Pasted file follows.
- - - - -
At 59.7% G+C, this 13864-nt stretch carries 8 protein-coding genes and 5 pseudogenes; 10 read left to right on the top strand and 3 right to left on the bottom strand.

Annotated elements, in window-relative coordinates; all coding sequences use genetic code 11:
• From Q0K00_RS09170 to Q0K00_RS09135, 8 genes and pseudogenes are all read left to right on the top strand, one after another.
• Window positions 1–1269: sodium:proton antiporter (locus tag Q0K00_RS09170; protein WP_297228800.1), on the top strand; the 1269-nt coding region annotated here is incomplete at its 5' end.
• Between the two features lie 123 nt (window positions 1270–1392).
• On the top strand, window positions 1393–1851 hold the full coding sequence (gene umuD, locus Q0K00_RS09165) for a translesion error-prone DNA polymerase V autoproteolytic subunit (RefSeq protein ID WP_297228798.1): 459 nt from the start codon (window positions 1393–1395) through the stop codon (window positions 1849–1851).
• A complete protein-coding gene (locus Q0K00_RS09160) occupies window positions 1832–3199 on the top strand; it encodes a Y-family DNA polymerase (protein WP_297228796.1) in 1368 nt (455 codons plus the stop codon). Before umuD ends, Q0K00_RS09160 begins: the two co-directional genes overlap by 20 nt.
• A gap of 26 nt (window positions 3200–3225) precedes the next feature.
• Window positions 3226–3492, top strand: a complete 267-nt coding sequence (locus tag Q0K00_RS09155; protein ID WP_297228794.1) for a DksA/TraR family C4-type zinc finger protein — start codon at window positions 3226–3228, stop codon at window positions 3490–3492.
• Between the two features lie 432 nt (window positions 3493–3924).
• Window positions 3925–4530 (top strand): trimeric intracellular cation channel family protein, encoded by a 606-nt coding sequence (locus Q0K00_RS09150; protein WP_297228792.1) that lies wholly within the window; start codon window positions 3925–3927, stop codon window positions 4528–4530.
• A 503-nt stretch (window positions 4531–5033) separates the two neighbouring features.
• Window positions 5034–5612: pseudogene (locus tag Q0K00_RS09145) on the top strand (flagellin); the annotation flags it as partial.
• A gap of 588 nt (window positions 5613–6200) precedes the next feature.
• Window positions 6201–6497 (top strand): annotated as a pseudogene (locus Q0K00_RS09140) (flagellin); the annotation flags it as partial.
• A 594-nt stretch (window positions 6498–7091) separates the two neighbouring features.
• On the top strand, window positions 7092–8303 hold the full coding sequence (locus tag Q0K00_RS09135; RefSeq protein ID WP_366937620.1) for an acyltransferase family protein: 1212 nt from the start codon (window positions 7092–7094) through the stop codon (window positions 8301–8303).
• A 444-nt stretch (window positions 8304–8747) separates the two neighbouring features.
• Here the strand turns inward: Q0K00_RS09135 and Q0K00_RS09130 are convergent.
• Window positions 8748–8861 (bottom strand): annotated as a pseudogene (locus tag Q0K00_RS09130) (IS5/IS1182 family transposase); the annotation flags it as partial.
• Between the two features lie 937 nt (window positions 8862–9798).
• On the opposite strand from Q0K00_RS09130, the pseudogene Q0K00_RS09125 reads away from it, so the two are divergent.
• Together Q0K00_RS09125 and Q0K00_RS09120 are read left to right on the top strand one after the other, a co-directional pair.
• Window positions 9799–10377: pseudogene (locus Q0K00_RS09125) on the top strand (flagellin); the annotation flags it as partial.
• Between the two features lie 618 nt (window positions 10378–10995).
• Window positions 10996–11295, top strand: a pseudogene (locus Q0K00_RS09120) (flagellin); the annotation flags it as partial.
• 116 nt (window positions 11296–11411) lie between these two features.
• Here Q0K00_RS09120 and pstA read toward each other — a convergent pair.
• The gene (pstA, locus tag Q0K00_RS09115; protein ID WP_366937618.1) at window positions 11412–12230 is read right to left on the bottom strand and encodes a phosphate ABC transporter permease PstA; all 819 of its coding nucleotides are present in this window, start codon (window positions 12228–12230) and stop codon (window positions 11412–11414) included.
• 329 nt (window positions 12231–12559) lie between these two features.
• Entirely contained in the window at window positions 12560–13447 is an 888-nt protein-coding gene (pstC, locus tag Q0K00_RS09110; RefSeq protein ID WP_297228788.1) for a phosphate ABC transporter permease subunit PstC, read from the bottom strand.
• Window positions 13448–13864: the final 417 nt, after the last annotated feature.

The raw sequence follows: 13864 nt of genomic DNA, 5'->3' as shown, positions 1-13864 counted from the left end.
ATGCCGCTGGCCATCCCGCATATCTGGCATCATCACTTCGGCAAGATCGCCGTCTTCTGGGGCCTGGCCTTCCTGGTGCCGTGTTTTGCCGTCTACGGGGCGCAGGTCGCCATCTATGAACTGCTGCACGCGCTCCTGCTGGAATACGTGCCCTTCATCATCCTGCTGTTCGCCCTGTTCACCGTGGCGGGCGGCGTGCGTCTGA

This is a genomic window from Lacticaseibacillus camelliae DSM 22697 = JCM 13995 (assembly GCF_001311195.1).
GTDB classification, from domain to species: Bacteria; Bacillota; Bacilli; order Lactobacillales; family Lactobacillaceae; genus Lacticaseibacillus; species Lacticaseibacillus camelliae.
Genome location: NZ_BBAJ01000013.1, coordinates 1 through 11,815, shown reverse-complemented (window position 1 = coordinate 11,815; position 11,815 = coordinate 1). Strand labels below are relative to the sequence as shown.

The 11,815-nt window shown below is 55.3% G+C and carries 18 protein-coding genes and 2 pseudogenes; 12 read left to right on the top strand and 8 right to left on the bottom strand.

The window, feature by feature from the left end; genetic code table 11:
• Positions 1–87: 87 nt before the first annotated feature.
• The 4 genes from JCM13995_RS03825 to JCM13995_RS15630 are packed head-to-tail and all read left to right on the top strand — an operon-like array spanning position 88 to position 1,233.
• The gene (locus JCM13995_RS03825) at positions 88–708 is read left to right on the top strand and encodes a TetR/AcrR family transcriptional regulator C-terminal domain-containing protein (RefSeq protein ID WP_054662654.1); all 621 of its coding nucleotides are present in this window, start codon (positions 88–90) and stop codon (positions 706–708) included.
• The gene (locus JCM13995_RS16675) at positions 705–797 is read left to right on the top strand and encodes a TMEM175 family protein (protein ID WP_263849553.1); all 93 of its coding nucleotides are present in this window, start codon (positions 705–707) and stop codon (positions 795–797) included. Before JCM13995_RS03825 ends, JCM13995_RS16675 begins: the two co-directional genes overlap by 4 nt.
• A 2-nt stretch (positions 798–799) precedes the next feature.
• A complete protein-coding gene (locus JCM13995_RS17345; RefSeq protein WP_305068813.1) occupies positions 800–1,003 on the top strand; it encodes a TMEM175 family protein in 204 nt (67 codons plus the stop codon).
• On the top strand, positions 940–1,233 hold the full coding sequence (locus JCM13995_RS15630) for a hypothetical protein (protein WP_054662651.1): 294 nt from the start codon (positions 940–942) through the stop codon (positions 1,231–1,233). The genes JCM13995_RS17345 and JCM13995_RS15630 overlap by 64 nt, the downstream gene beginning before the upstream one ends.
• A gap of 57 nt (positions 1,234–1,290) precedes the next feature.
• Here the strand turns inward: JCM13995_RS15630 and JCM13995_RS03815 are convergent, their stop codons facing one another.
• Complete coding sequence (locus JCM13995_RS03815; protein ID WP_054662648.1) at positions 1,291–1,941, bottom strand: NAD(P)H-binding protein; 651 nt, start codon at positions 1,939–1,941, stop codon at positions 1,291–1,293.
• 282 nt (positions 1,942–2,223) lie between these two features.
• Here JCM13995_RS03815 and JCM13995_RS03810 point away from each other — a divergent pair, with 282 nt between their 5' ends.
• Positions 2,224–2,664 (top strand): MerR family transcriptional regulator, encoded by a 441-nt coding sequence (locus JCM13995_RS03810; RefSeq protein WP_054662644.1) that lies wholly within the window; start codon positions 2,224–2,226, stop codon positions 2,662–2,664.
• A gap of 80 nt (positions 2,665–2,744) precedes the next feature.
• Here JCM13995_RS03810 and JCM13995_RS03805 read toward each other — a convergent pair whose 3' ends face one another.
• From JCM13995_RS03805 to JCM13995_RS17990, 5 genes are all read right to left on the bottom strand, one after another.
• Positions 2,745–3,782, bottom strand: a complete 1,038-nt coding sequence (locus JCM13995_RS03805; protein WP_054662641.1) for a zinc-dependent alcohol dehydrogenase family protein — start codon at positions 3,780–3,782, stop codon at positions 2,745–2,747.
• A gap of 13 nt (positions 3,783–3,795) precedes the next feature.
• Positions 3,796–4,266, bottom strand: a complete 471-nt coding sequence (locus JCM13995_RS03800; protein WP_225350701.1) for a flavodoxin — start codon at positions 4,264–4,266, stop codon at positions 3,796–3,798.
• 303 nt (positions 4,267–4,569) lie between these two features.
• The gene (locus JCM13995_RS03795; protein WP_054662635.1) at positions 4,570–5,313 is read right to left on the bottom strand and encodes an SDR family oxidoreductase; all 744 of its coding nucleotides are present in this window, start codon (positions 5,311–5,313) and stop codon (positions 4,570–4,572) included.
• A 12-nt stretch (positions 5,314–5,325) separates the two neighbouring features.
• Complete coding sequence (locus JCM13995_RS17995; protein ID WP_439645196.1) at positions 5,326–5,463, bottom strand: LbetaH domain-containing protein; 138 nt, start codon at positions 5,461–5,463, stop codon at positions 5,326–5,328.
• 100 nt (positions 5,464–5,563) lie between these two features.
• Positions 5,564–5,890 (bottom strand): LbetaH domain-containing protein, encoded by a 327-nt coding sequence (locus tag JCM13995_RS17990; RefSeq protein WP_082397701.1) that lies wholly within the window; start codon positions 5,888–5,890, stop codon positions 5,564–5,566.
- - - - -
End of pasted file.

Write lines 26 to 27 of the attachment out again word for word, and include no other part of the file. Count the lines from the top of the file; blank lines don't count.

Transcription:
• Window positions 10996–11295, top strand: a pseudogene (locus Q0K00_RS09120) (flagellin); the annotation flags it as partial.
• 116 nt (window positions 11296–11411) lie between these two features.